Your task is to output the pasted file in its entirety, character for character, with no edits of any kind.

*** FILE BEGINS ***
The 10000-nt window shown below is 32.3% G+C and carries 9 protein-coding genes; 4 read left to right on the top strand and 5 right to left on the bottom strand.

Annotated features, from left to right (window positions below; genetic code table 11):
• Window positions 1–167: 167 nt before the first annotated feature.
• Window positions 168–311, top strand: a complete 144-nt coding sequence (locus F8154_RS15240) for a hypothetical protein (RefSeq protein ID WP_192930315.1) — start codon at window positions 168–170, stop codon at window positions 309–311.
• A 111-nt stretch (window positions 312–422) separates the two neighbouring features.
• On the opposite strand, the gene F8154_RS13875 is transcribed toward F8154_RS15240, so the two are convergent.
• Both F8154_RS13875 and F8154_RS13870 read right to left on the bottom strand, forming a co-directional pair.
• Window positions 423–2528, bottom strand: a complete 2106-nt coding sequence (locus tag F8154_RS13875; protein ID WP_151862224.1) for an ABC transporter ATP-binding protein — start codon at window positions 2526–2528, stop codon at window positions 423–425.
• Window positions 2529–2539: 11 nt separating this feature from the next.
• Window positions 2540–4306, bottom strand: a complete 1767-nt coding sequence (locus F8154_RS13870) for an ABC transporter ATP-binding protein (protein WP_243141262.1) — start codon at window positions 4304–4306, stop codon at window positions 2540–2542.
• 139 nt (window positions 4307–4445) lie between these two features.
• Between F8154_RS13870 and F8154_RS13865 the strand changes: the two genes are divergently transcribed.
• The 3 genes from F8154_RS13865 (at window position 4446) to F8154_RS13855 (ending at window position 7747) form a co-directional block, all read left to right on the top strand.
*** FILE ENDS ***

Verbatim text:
The 10000-nt window shown below is 32.3% G+C and carries 9 protein-coding genes; 4 read left to right on the top strand and 5 right to left on the bottom strand.

Annotated features, from left to right (window positions below; genetic code table 11):
• Window positions 1–167: 167 nt before the first annotated feature.
• Window positions 168–311, top strand: a complete 144-nt coding sequence (locus F8154_RS15240) for a hypothetical protein (RefSeq protein ID WP_192930315.1) — start codon at window positions 168–170, stop codon at window positions 309–311.
• A 111-nt stretch (window positions 312–422) separates the two neighbouring features.
• On the opposite strand, the gene F8154_RS13875 is transcribed toward F8154_RS15240, so the two are convergent.
• Both F8154_RS13875 and F8154_RS13870 read right to left on the bottom strand, forming a co-directional pair.
• Window positions 423–2528, bottom strand: a complete 2106-nt coding sequence (locus tag F8154_RS13875; protein ID WP_151862224.1) for an ABC transporter ATP-binding protein — start codon at window positions 2526–2528, stop codon at window positions 423–425.
• Window positions 2529–2539: 11 nt separating this feature from the next.
• Window positions 2540–4306, bottom strand: a complete 1767-nt coding sequence (locus F8154_RS13870) for an ABC transporter ATP-binding protein (protein WP_243141262.1) — start codon at window positions 4304–4306, stop codon at window positions 2540–2542.
• 139 nt (window positions 4307–4445) lie between these two features.
• Between F8154_RS13870 and F8154_RS13865 the strand changes: the two genes are divergently transcribed.
• The 3 genes from F8154_RS13865 (at window position 4446) to F8154_RS13855 (ending at window position 7747) form a co-directional block, all read left to right on the top strand.